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George Hook: A failure on so many levels


Peter O'Mahony, Donnacha Ryan, Ronan O'Gara, Mike Ross, Luke Marshall, Rory Best, Brian O'Driscoll and Sean O'Brien leave the pitch after defeat by Scotland

Peter O'Mahony, Donnacha Ryan, Ronan O'Gara, Mike Ross, Luke Marshall, Rory Best, Brian O'Driscoll and Sean O'Brien leave the pitch after defeat by Scotland

Peter O'Mahony, Donnacha Ryan, Ronan O'Gara, Mike Ross, Luke Marshall, Rory Best, Brian O'Driscoll and Sean O'Brien leave the pitch after defeat by Scotland

Ireland imploded in the most dramatic fashion at Murrayfield when they succeeded in losing to the worst Scottish team in decades. Declan Kidney's team lost despite having nearly 80pc possession, and as the game ground to its predictable conclusion one felt that Ireland would not have won this match if they had 95pc possession such was the inadequacy of their attacking game.

Paddy Jackson will have to bear a fair amount of responsibility for this loss but that is not a fair analysis of what happened. The coach and captain were complicit in this awful performance.

Kidney picked an out-half that does not have the confidence of his provincial coach as a place kicker. In fact, in an interview before the game Mark Anscombe gave a less than ringing endorsement of the young man. An imaginative coach could have picked a place-kicker to take the pressure off Jackson. Selecting Fergus McFadden on the wing in front of the severely limited Keith Earls would have meant Ireland winning at a canter.

Jamie Heaslip's captaincy was simply awful with his decision to kick to the corner rather than taking the six points on offer in the early stages of the game giving the woeful Scots a lifeline that continued for the next 75 minutes. Speaking afterwards, Rob Kearney suggested the kicks were not within easy range.

The problem was that they would have been in easy range for any legitimate kicker but not for the player in the No 10 shirt.

Even allowing for Jackson's return of one successful kick out of five, Ireland should have been out of sight at half-time. Near certain try chances were butchered. In a pre-rehearsed move, Earls cut the Scottish defence open and then unbelievably decided to go wide when in every rehearsal to date the angle of attack would have been straight, so leading to the ball being delivered to the tracking Brian O'Driscoll.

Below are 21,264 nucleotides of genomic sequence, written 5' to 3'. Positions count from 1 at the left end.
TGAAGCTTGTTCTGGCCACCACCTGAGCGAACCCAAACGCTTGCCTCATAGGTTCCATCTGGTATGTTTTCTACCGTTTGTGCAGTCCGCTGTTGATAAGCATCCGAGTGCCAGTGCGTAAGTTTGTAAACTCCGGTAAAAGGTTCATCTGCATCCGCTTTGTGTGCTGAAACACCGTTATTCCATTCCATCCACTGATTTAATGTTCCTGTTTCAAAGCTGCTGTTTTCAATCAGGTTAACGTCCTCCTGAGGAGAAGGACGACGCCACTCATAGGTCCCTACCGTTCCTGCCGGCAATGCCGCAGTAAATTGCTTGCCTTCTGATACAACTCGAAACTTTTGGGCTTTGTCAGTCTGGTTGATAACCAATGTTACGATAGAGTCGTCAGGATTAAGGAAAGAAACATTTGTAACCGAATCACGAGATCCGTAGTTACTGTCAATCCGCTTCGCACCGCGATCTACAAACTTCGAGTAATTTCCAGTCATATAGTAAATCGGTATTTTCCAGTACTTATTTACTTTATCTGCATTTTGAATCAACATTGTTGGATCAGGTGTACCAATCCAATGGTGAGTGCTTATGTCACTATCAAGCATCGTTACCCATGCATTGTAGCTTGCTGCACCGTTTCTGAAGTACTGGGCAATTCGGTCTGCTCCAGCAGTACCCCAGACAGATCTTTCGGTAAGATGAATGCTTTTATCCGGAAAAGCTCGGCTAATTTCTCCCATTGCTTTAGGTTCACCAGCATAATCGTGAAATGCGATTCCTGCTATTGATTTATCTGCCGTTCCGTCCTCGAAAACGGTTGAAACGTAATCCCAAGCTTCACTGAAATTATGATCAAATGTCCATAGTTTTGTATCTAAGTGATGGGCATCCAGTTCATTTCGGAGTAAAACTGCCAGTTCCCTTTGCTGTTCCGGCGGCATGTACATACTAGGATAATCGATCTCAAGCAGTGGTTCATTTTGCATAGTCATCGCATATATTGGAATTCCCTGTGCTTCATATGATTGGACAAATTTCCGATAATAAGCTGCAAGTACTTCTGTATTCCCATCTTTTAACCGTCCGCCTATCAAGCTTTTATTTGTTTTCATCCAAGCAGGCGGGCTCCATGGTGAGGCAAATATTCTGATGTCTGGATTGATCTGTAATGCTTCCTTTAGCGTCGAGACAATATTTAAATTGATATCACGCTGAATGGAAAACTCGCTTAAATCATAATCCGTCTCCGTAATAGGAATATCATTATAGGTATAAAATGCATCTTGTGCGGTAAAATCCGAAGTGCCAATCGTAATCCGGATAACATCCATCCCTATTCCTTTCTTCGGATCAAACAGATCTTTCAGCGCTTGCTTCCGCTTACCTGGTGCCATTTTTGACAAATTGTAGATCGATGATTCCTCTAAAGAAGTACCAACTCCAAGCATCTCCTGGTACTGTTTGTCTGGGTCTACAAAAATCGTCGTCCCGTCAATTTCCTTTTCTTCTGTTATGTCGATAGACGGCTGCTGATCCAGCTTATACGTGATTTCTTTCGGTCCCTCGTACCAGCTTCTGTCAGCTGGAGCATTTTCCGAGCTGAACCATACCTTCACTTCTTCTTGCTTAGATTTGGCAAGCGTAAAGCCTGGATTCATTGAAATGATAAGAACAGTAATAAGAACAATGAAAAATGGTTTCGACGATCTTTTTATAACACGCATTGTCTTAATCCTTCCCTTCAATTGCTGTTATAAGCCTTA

Luke Marshall did likewise for one of his breaks. O'Driscoll runs the best support lines of any player in the world and it is incomprehensible that his teammates, however inexperienced, would not have been aware he was on their shoulder.

If the promotion of Jackson made the headlines this week, then the selection of Tom Court was shown to be a disaster. The coach had overlooked the obvious replacement in Dave Kilcoyne.

Court was destroyed from the first scrum and Ireland achieved parity at the set-piece only when Scotland were reduced to seven men. To compound the problem, the line-out stuttered and Rory Best had the worst throwing day of his career.

One can only surmise what effect Kidney's extraordinary selection had on the squad. It is hard to explain O'Driscoll's lack of involvement. For 80 minutes he appeared to be going through the motions without any confidence in the people inside and outside.

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So too with Ronan O'Gara; it is impossible to quantify how much his confidence was damaged by being relegated at the expense of a player he knew in his heart and soul was not in his class.

Yet it seemed as if the script was written for a wonderful finale by a player who so often has snatched victory from defeat. All seemed well when he put in a beautiful kick for Luke Fitzgerald, who sadly could not collect. But then his game and maybe his international career ended with the well-intentioned but poorly executed tactical kick for the centres.

One would not need to be a genius to work out what was said in the team meeting before this game. Clearly the kicking had to be accurate to prevent the much-vaunted Scottish back three from making progress; the defensive inadequacies of the Scottish midfield could be exploited; and the team needed to get in front to calm the nerves of the rookies.

The kicking from Jackson, Kearney, Craig Gilroy, and the box kicking of Conor Murray, was too long and without direction. The Scottish midfield was predictably poor but the dreadful Irish finishing allowed them off the hook. And the captain's decisions to turn down kicks at goal meant his team never had the comfort of a worthwhile lead.

On first viewing, Ireland lost because Jackson missed his kicks and because the backs couldn't score tries. In reality, what cost Ireland was a massive failure in leadership. Neither the captain nor the No 10 exuded authority. Those failures were not the fault of the individual players but the fault of the coach who selected people to do a job for which they were manifestly unprepared.

There are 23 people involved in the management of this team. Les Kiss, who had a reasonable reputation as a defence coach, was handed the task of manufacturing an attacking plan, a job clearly beyond his powers. Scrum coach Greg Feek must have advised his boss that Court was a better scrummager than Kilcoyne. And kicking coach Mark Tainton must have known that Jackson's goal kicking was not enough to guarantee even an average performance.

It is unlikely Kidney and his team can survive this disaster. One shudders to think what a resurgent France might do in two weeks' time. Ireland's best bet could be that Philippe Saint-Andre is an even worse selector than Kidney. Should Ireland fail in the Aviva then they would not be short odds to beat Italy in Rome for the wooden spoon.

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